The importance of networking and feedback

Use – and expand – your network before applying for the PhD to get valuable feedback on early drafts of the application.

One of the most important steps you can take when applying for a PhD at the Faculty of Arts is to reach out to potential supervisors before you hand in your application. This will serve two purposes: you will expand your international network in the field you wish to do research in, and, perhaps most importantly, you may obtain invaluable feedback on a draft of your project description.

Getting feedback from a local academic within your field should be viewed as a key step in the application process, and will provide you with knowledge of what is expected in your discipline that you cannot obtain in any other way.

 

Initial contact

You might take a look at the university’s website to find professors or assistant professors who work in your field. Then contact them with a brief initial description of your project and ask them if they can provide feedback or possibly refer you to one of their colleagues.

Make sure to do this early on in the process as most professors are very busy and cannot be expected to respond at short notice

 

"Become a part of the community"

Jacob Wamberg is former Head of the PhD Programme in Art, Literature and Cultural Studies and has many years of experience assessing PhD proposals. He stresses the importance of networking and getting feedback on your research idea and early drafts of your application before applying:

If you want to apply for a PhD scholarship at Aarhus University, the best advice I can give is to enrol in one of the university’s degree programmes. Become a part of the local academic community, expand your network. You will get an impression of what is going on and who is who.

If you are unable to come here and study before applying for a PhD, contact the department – preferably a potential main supervisor. In any case, you should try talking to a researcher in your area and ask for feedback on your drafts for the project description.

Contacting the department in question before applying helps clarify whether the project you are proposing is in line with the research carried out there.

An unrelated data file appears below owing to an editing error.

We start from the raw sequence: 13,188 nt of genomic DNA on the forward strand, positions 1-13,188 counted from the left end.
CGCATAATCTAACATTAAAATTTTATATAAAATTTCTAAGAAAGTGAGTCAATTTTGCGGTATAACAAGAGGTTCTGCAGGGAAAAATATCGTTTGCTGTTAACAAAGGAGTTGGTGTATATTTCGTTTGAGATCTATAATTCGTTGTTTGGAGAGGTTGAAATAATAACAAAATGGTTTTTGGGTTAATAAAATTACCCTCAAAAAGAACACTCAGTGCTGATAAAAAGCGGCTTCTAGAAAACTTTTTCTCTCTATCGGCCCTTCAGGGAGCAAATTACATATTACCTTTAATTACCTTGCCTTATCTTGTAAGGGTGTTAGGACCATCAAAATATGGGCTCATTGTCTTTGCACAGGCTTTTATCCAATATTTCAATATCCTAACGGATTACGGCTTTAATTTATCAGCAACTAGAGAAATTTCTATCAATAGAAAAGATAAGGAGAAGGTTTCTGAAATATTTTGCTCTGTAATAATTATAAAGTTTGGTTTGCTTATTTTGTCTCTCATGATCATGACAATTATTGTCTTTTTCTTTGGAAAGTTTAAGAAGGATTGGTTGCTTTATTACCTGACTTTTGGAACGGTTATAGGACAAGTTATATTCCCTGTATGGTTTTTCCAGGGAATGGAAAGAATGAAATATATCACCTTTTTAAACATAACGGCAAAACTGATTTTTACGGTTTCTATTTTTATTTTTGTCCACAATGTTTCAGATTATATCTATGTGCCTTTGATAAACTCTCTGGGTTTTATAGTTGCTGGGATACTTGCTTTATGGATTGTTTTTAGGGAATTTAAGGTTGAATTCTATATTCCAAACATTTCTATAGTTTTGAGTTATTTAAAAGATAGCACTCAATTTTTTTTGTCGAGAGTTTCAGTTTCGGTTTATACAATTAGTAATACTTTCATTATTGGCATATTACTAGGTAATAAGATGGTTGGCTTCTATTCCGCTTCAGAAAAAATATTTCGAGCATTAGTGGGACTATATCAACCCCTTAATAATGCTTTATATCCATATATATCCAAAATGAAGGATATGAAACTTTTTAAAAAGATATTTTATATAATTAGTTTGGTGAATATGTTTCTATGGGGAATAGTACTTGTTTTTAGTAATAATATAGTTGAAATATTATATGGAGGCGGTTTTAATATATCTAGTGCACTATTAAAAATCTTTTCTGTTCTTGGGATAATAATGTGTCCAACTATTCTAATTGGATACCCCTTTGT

From a student's perspective

In the video below, an international student at the Faculty of Arts talks about his own experience of the importance of contacting the relevant department in advance.

Feedback from your fellow students and peers who are not specialists in the subject area may also be valuable – for instance, to ensure the clarity of your proposal. AU Studypedia has a guide for giving and receiving feedback on the page Group Work & Feedback.

 

The content of this page was written by Charlotte Albrechtsen, Centre for Teaching Development and Digital Media, Arts, Aarhus University, and Tine Wirenfeldt Jensen.


Useful links:

Websites about academic skills:

  • Purdue University Online Writing Lab. Find information on how to research and write with correct grammar and style. Includes detailed style guides for different referencing systems.

  • How-To-Study An American site for lower level students from elementary school to college with easy to understand tips in both English and Spanish.

  • Study Guides and Strategies. Besides information about reading, writing, researching, studying and managing projects, this American site has tips for memorizing and concentrating.

Literature about academic skills:


The content of this page was edited by the editorial team at Centre for Teaching Development and Digital Media.